Around fifteen minutes after deciding to cook all the recipes in English Food, I had a first proper look through the good book. It was then I realised that some of the recipes were pretty bizarre, and this one stood out; I had not eaten tongue then, but now I have done a couple of tongue-based recipes so I wasn’t squeamish. Though a tongue crumble is still a bit weird. I made this and took it round to a small gathering of friends to try. There were mixed attitudes…
There’s not much of an introduction to this recipe – Griggers says nothing about it in the book and after an internet search, I was also none the wiser. Recipes did crop up, but there was, alas, no background or history to it. Here’s a nice painting with an ox tongue in it though:
Calf’s Head and Ox Tongue by Gastave Caillebotte, 1882
To make the dish, you need to start with pickled tongue weighing around 3 ½ pounds – you can use any tongue you like: ox, calf or pig (I went with ox). You can pickle them yourself (look here for a post that fills you in on this) or get them pre-brined by the butcher. The tongues should be just lightly brined, so if you are doing your own, just leave them in the brine for a day or two. If it’s from the butcher’s shop, you’d be best to soak the tongue(s) overnight in cold water as they may have been in his brine crock for quite a while.
Place the tongue(s) in a stockpot along with a chopped onion and carrot, a bouquet garni and half a pint of dry cider. Top up with water to just cover. Bring slowly to the boil, skim if you need to, and simmer very gently until cooked – this could be one hour for pig, 90 minutes to two hours for calf and three hours for ox. You can tell a tongue is ready if a skewer goes in without much resistance. Don’t worry if you cook it too long, as long as the water was barely simmering, the tongue will still be moist, this because tongue is a fatty meat, around 70% fat in fact.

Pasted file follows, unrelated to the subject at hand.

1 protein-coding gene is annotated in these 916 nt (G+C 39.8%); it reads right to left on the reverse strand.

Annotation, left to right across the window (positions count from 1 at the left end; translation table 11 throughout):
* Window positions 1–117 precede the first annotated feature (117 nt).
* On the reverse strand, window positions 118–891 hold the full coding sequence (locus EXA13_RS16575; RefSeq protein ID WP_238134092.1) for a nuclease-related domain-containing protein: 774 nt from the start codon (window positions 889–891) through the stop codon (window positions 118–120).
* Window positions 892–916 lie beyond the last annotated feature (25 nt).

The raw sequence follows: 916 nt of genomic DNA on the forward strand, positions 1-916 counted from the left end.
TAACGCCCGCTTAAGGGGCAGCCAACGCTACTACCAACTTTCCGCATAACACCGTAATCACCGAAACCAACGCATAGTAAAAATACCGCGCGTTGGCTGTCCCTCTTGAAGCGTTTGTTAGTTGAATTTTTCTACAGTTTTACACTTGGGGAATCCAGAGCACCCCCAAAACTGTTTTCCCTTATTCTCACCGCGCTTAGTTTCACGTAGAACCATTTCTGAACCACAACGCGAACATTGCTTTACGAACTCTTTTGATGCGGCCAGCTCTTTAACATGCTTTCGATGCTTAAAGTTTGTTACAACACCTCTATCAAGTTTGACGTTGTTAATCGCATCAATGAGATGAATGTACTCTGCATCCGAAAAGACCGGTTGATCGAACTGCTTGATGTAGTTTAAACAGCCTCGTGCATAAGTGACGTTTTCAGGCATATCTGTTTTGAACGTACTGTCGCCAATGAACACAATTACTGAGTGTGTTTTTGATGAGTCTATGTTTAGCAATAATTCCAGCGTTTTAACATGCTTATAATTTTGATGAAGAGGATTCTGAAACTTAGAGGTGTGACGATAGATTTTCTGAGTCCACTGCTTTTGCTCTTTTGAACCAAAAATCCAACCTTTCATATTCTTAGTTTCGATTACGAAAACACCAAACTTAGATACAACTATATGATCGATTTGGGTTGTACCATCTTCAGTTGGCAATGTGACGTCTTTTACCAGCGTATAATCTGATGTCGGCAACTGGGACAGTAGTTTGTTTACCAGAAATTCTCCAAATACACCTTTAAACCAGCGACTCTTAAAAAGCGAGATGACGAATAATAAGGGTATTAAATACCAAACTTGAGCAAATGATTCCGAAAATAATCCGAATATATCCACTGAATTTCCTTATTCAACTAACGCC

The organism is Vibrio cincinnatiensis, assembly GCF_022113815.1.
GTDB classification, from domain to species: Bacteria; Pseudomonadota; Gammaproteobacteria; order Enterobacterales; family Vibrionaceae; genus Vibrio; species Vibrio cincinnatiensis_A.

Take the tongue out of the pot, but keep the stock, let the tongue cool slightly so you can peel the skin off and cut away the sinew from the blunt end. There are some quite large blood vessels and sinew running along the underside of a tongue, so turn it over and cut that away too.
Now slice the tongue, removing any more gristle as you go – there is none as you approach half way. Arrange the tongue on the bottom of a buttered ovenproof dish. Next cook down 4 ounces of sliced mushrooms in one ounce of butter and scatter them over the tongue. Whilst they are cooking, finely chop a medium onion and cook it gently in two ounces of butter – cover the pan so it doesn’t brown. Once softened, stir in a rounded dessertspoon on plain flour and let it cook for a couple of minutes. Whisk in 6 tablespoons of dry white wine. It will instantly thicken. Thin it out with some of the stock until you have a sauce the consistency of thin gravy. Cook for a few minutes, adding more stock should the sauce become too thick, season and pour it over the tongue and mushrooms.
Next, make the topping by making some fresh white breadcrumbs using a blender. Griggers says to use 1 ½ ounces of bread, but you may need more. Sprinkle this over the tongue and sauce and bake in an oven preheated to 190°C (375°F) until all is bubbling. Because everything has been cooked already, it is just a heat-through that’s required, so it can all be made in advance.
Hannah gets a good lungful of tongue.
That sounded less gross in my brain than when read out loud.
#296 Tongue and Mushroom Crumble. Like most of the weird recipes in the book, this savoury crumble was pretty good. The corned tongue was very tender indeed and well flavoured too, and the mushroom lent an earthiness that always goes well with anything beefy. Much, much better than I expected 6.5/10.